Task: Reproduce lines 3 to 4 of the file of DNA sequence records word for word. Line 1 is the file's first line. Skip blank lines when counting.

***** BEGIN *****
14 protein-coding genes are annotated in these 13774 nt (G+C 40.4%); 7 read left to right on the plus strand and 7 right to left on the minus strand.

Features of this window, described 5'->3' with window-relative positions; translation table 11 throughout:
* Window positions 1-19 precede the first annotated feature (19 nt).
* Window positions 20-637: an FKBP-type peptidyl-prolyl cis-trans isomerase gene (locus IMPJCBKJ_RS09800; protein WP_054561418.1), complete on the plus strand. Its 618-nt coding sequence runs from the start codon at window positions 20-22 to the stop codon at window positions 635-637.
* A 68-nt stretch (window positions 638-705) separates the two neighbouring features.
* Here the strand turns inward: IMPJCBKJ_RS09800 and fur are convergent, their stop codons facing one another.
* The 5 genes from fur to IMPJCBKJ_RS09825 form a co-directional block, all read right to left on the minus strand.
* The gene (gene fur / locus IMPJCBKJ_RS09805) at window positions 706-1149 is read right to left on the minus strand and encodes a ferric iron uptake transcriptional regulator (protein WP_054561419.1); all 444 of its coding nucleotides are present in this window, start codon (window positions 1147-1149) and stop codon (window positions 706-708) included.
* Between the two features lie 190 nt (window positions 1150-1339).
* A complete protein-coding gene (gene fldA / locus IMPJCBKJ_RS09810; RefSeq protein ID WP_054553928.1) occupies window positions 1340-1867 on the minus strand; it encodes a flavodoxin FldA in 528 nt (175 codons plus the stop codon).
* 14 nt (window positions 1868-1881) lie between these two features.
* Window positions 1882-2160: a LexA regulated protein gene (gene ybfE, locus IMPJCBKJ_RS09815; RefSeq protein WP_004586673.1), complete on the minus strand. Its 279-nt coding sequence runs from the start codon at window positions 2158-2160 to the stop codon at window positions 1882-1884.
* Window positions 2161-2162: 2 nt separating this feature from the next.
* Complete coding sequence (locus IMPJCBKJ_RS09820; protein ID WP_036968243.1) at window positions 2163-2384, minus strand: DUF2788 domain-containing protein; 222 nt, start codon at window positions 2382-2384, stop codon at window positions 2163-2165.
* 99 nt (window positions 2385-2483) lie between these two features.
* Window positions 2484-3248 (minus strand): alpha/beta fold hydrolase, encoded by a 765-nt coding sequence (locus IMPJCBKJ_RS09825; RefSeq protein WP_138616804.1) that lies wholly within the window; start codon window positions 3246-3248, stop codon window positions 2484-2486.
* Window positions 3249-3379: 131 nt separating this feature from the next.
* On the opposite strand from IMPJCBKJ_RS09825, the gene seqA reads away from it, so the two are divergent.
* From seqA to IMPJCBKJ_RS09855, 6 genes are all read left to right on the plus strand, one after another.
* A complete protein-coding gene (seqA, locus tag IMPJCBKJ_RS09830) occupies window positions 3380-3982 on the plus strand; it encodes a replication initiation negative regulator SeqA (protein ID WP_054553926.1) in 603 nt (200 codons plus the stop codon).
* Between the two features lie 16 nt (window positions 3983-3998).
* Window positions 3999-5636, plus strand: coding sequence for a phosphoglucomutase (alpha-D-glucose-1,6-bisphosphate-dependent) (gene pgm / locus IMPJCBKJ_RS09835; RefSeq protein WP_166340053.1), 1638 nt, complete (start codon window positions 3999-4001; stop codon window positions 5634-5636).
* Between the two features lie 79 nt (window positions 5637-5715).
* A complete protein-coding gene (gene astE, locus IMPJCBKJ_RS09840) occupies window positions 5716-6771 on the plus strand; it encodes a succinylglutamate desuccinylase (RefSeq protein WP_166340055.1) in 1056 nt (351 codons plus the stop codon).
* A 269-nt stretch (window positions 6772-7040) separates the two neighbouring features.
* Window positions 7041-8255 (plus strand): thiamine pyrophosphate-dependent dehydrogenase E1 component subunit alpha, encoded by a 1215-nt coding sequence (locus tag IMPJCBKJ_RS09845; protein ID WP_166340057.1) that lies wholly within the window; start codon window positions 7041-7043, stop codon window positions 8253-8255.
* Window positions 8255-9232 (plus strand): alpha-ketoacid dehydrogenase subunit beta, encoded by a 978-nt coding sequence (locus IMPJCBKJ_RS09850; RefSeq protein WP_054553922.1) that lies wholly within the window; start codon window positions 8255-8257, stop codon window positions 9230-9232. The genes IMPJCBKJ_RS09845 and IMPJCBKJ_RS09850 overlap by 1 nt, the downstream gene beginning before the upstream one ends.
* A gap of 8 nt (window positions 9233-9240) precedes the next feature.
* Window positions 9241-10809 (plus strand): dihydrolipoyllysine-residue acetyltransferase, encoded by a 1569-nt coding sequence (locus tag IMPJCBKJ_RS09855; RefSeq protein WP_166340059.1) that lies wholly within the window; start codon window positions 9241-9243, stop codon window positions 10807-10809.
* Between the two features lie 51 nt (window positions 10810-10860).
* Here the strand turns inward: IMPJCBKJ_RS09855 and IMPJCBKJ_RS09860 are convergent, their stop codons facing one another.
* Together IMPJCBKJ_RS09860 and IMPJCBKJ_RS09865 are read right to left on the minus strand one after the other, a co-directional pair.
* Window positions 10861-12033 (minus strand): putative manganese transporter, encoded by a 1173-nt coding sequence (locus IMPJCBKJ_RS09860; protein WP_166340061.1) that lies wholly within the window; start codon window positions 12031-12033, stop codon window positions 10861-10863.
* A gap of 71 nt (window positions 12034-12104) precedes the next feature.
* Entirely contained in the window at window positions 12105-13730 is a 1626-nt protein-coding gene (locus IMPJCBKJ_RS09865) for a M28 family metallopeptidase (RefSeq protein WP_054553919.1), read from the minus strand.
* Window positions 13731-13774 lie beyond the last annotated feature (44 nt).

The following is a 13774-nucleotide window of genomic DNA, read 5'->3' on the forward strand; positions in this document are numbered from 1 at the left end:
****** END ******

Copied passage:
* Window positions 1-19 precede the first annotated feature (19 nt).
* Window positions 20-637: an FKBP-type peptidyl-prolyl cis-trans isomerase gene (locus IMPJCBKJ_RS09800; protein WP_054561418.1), complete on the plus strand. Its 618-nt coding sequence runs from the start codon at window positions 20-22 to the stop codon at window positions 635-637.